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After homelessness: who creates solutions?

A police officer tasers a homeless man who refuses to leave his temporary, tarp-covered dwelling on a city sidewalk, resulting in the man’s death. A crack dealer in a wretched downtown eastside hotel offers to pimp out his female friend so that she can pay him back for the drug money she borrowed. A clerk at a government housing office can find no record of a homeless woman’s application for rental accommodations, even though she’s made repeat submissions for the past seven months.


These dismal events, taken from real-life experiences of people who live on the streets, appear as provocative, grim scenarios in the Headlines Theatre play After Homelessness. Two weeks of performances at the Firehall Arts Centre in Vancouver, BC and the Holy Trinity Cathedral in New Westminster have produced a compelling production, guaranteed to rip away the don’t-get-involved complacency of any middle-class viewer.


The play features six main characters, performed by actors who have all known homelessness in their own lives. These range from Nico (Justine Goulet), a young, dreadlocked rebel with a punk attitude and a desire to remain drug-free, and Shawna (Sandra Pronteau), a crack-addicted thief, to Bob (Kevin Conway), a near-broke man on lithium who finds solace in alcohol after eviction from his condo.


In another play, these characters could well appear as crusty stereotypes, eliciting pity or even dismissal from a contemptuous audience. But Headlines Theatre bills itself as “Theatre Making Policy”; as artistic director David Diamond tells us from onstage, it’s not enough just to write and perform a play about homelessness.


As a society, we need to come up with positive outcomes  for those who battle daily with homelessness and any accompanying combination of addiction or mental illness. How can social solutions reflect compassion, respect, and dignity when city authorities too often treat the homeless like a blight that deserves no cure?


The play After Homelessness invites audience-members to think beyond knee-jerk responses and bureaucratic models that degrade people and their situations. Instead, it offers viewers the chance to respond immediately, from their guts. How?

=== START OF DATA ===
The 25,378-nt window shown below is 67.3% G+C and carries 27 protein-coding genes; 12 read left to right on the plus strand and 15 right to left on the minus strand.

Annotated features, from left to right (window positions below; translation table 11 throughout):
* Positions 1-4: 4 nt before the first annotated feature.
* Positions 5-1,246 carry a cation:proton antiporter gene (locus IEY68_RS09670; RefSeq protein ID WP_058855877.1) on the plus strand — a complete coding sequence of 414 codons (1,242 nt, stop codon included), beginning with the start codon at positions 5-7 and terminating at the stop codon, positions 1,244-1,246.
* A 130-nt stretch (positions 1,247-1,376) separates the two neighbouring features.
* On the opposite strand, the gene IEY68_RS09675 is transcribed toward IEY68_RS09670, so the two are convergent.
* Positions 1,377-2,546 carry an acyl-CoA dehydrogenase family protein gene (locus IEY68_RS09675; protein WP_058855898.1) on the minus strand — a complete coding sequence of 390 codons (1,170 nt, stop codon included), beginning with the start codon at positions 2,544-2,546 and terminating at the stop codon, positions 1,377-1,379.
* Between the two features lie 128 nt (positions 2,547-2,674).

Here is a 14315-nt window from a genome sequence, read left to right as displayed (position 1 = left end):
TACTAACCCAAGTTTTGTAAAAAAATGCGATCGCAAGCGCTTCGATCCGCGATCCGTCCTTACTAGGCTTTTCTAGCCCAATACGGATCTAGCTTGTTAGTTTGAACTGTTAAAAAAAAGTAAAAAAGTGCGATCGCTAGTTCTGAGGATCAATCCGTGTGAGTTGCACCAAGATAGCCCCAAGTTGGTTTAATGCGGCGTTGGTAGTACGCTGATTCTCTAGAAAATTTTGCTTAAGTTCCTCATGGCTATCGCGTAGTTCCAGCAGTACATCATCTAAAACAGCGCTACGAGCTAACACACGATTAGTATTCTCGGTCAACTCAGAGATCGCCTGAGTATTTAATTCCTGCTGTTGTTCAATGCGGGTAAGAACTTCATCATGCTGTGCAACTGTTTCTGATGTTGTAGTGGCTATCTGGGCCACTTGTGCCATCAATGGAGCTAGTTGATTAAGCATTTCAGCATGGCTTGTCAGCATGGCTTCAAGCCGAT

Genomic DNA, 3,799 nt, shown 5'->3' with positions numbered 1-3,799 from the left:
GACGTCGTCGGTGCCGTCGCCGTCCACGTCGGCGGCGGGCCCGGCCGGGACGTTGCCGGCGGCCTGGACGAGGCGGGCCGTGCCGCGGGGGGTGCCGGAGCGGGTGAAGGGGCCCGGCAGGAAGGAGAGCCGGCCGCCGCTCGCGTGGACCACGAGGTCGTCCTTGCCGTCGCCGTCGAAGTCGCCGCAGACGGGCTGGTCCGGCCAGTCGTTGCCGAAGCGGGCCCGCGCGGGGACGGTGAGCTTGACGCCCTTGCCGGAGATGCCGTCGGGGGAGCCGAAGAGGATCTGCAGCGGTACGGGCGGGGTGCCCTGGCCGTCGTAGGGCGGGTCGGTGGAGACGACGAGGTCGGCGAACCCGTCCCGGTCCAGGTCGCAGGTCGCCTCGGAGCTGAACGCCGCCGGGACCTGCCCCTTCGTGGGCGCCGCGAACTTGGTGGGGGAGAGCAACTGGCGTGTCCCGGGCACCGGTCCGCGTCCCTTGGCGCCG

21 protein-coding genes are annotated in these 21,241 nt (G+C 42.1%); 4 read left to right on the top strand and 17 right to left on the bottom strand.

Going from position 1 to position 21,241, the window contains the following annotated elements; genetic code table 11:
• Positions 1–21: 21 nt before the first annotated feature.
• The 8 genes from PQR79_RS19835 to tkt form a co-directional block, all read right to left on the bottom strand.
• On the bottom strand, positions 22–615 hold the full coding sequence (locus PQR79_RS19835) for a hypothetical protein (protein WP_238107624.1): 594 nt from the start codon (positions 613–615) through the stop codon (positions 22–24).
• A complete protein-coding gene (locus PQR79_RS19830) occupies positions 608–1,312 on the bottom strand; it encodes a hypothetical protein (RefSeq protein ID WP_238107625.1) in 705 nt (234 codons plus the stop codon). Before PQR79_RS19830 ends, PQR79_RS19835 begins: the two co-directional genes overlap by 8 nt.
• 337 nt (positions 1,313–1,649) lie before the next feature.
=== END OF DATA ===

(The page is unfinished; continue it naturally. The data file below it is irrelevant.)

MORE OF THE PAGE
By yelling “Stop!” any time during the production when they can relate to a particular incident or attitude performed onstage. The audience-member who calls out goes onstage temporarily and replaces an actor, taking on the same role through improv interactions with the other characters. The results? Sometimes different outcomes and kinder choices, but always ones in keeping with the character’s original profile. In other words, no magic solutions.


At times, Diamond stopped the action, asking the actors to share their innermost secret thought in a scene, one that they would never normally share. In one case, the female audience-member whose character was angry and frustrated over her lack of success with the housing registry, replied: “I feel like blowing the place up.” Her remark shocked me, yet it reflected her true sentiments in that situation.


Diamond told our Wednesday-night audience at the Holy Trinity Cathedral that mainstream media were not reviewing this play because of its audience-motivated interaction, performances and discussion. Supposedly, this format did not render it a “real” play, worthy of coverage. What crap.


(Ironically, in the next morning’s Vancouver Sun, an editorial had the headline: “Policy breakthrough: House the homeless first, then help them with their problems.” It acknowledged the “classic Catch 22 — you can’t get help to solve your problems until you have a place to stay, and you can’t get a place to stay until you’ve already solved your problems.”) Gee, I wonder: Did the writer see the play? 


I applaud the performance format of After Homelessness, especially in a region where millions are spent on creating Winter Olympics venues, with comparatively little money targeted for adequate shelter and housing for the urban homeless.


A study by the International Olympic Committee concludes that the construction of new affordable and social housing has not kept up with the number of homeless people. A 2008 Metro Vancouver count recorded at least 2,660 homeless people, a whopping 373-per-cent increase since 2002.

December 5, 2009 at 1:59 pm
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